Allison Cole

As a child, country music was my least favorite musical genre. I thought it was only listened to in southern and midwestern states, but it was definitely not a part of San Francisco, Calif. – the area I proudly called home for eight years.

Growing up in California I had a very skewed and naive view of country music and its relationship with the Midwest. To me the Midwest was made of everything I hated: cornfields, people in small towns and country music.

Needless to say, I was very unhappy when I found out at the age of 10 that I would be moving to this dreadful area. My family was uprooting to St. Louis, Mo. Nothing about this move could be good. In my mind, I was moving to a city without a beach or an ocean, and where I would be forced to adjust to what I considered small-town life and worst of all, country music.

Thank goodness this was not the case when I moved. I had no idea just how diverse a place St. Louis was. Some, including myself occasionally, say it is a miserable city. Yes, it was named the most dangerous city in the country this past year, but there is much more to it than that. St. Louis consists of places such as the Hill, known for its Italian culture; the Loop, known for its more eclectic style; and Dogtown, known for its Irish flavor.

But one of the most important aspects to me was the lack of the country music that I had feared so much. I was surprised to find that jazz, blues and rap were the main musical focuses of this city.

In an area famous for producing musicians such as Chuck Berry, Tina Turner, Miles Davis and Nelly, country was some of the last music I would have listened to. The closest I came to listening to country during my eight years in St. Louis was Nelly’s song “Country Grammar.”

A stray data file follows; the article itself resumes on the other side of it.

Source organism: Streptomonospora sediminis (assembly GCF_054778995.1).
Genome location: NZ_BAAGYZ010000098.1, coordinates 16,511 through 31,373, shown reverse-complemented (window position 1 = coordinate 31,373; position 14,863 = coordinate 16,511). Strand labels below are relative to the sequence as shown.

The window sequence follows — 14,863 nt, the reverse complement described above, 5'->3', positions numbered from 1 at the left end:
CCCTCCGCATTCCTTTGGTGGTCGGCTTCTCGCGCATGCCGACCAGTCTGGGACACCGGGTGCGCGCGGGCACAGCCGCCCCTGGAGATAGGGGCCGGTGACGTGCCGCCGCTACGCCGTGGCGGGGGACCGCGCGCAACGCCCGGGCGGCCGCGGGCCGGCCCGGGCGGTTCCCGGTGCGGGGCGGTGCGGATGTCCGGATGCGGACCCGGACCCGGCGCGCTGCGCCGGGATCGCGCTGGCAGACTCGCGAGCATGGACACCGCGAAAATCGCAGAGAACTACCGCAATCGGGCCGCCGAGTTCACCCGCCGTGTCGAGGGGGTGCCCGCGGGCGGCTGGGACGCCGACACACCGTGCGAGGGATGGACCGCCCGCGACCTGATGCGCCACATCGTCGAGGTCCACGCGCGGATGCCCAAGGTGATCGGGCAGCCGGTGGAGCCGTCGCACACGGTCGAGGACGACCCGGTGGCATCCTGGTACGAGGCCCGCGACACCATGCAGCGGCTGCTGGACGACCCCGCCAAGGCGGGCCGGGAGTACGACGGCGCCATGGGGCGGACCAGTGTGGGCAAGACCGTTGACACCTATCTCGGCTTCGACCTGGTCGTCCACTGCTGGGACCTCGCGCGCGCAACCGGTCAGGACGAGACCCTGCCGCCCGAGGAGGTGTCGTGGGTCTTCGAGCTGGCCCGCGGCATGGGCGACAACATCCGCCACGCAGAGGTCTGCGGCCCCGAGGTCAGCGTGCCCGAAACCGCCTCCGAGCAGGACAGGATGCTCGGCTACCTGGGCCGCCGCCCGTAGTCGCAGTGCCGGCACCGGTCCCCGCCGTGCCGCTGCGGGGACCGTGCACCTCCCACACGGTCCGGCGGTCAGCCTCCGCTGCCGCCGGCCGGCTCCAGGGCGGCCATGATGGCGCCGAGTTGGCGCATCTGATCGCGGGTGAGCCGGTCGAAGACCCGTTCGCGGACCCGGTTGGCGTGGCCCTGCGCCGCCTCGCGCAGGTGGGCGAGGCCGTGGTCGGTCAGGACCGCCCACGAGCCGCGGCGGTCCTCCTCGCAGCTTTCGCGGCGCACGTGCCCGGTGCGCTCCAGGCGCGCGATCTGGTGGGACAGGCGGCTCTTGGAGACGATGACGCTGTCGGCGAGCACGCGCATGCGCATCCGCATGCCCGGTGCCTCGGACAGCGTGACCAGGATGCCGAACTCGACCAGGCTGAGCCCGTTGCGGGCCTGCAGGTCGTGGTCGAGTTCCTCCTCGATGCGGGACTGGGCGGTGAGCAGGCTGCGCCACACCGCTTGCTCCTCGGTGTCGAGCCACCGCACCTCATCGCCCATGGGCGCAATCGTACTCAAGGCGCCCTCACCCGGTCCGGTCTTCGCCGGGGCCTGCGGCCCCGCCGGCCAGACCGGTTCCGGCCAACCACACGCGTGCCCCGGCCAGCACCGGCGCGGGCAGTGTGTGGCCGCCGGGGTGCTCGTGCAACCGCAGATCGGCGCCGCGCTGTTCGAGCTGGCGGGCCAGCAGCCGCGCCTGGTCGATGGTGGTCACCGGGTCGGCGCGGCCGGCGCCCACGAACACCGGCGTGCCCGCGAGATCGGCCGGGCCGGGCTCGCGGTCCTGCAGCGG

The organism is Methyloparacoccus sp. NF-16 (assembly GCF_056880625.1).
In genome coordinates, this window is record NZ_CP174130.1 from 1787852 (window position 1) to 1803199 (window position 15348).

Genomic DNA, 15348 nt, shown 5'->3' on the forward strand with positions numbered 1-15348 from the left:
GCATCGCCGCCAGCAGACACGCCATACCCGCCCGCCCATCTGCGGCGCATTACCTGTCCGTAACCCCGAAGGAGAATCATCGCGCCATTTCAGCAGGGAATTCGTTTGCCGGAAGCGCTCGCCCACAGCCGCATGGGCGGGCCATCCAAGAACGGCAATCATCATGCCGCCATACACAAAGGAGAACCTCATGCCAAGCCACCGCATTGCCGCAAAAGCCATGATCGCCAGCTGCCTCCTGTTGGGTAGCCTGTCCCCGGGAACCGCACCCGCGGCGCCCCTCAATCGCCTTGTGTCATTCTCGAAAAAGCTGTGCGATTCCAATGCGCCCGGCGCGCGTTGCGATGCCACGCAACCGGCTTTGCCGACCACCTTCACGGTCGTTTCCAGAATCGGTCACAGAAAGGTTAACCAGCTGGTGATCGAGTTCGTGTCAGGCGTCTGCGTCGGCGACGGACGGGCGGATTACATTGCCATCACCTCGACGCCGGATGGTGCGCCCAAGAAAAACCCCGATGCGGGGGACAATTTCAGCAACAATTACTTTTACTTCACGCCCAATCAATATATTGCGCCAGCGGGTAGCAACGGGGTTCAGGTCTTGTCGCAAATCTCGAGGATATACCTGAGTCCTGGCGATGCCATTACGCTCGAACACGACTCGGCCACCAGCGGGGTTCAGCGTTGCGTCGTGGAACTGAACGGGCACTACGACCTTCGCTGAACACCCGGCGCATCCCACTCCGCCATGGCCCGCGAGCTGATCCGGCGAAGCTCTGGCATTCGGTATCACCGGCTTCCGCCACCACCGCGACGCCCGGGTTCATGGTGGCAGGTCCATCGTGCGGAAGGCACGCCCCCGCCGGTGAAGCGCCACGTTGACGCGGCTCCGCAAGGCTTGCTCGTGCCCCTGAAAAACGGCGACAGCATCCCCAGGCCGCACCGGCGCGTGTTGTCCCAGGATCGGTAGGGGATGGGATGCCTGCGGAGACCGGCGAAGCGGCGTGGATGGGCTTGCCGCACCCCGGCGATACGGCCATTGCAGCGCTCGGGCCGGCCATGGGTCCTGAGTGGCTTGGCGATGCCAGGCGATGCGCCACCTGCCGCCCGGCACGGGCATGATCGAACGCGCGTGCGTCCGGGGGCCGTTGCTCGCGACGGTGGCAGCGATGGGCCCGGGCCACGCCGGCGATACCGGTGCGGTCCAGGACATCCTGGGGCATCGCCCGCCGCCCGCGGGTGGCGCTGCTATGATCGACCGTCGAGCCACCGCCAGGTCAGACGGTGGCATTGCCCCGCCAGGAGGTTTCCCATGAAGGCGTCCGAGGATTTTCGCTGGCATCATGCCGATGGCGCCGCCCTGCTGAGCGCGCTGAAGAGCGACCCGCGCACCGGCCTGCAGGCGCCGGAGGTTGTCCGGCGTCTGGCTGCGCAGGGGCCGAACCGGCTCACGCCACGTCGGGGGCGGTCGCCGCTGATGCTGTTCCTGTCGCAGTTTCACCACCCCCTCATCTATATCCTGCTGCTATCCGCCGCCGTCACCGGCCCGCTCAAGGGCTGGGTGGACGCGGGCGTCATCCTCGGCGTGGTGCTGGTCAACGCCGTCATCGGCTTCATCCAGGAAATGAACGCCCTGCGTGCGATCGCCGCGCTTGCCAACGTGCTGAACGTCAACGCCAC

I thought I had escaped the country music bug. Little did I know what Ohio had in store for me when I moved there for college.

Sticking with the beliefs I had formed about the Midwest when I was little, I assumed Ohio would be just like Missouri. But we all know what happens when you assume.

Country music invades your life. With my new status as an avid listener, I became forced to explain my new love to friends back home as they blasted Murphy Lee down the highway and I begged them to listen to just one Keith Urban song.

I never thought of Ohio as a state with so many country music fans, but how wrong I was.

Arriving at Miami sophomore year, one of the first questions my roommate asked me was “Do you like country music?” At the time I laughed and replied, “The one type of music I hate is country.” This was apparently the wrong answer as she proceeded to tell me about Country Concert, an annual country music festival in Ohio. Still, I was confident I could avoid any country music influence.

But once again, I found myself completely wrong. I was quickly told that my love of country music would grow. My friends were convinced they would have me listening to it, singing along to the words and even wanting to attend Country Concert.

Well two out three aren’t bad for them.

Over the last year and a half, country music has really grown on me. I find myself listening to Gretchen Wilson (from near St. Louis as it turns out), Big and Rich, Kenny Chesney, Dierks Bentley and Toby Keith. But I still refuse to go to Country Concert. I am afraid no amount of persuasion will ever win me over on that one.

I realize now that country music has produced great talents such as Loretta Lynn, Willie Nelson and Johnny Cash – although some would say Cash is in a genre all his own.

Country musicians are truly talented and their songs tell stories in the same way rock and roll or jazz tell stories. There exists a different sound to the music.

But despite my new feelings toward this genre, I still cannot believe how quickly my friends converted me to a country music fan. As I sit writing this, listening to Rascal Flatts, I realize how wrong my beliefs of music were as a child.

There are not certain genres that are bad, just misunderstood. We all have our own tastes, and I am now convinced that if I can be converted to a country music fan, almost anyone can.

Even though my friends in St. Louis may not understand this conversion, and it may take me a little longer to convince them that country music really isn’t that bad, I will not give up on trying to convert them.

I may have a long way to go in deepening my country music knowledge, but I am now ready and proud to admit, after years of putting it down, that I, Allison, like country music.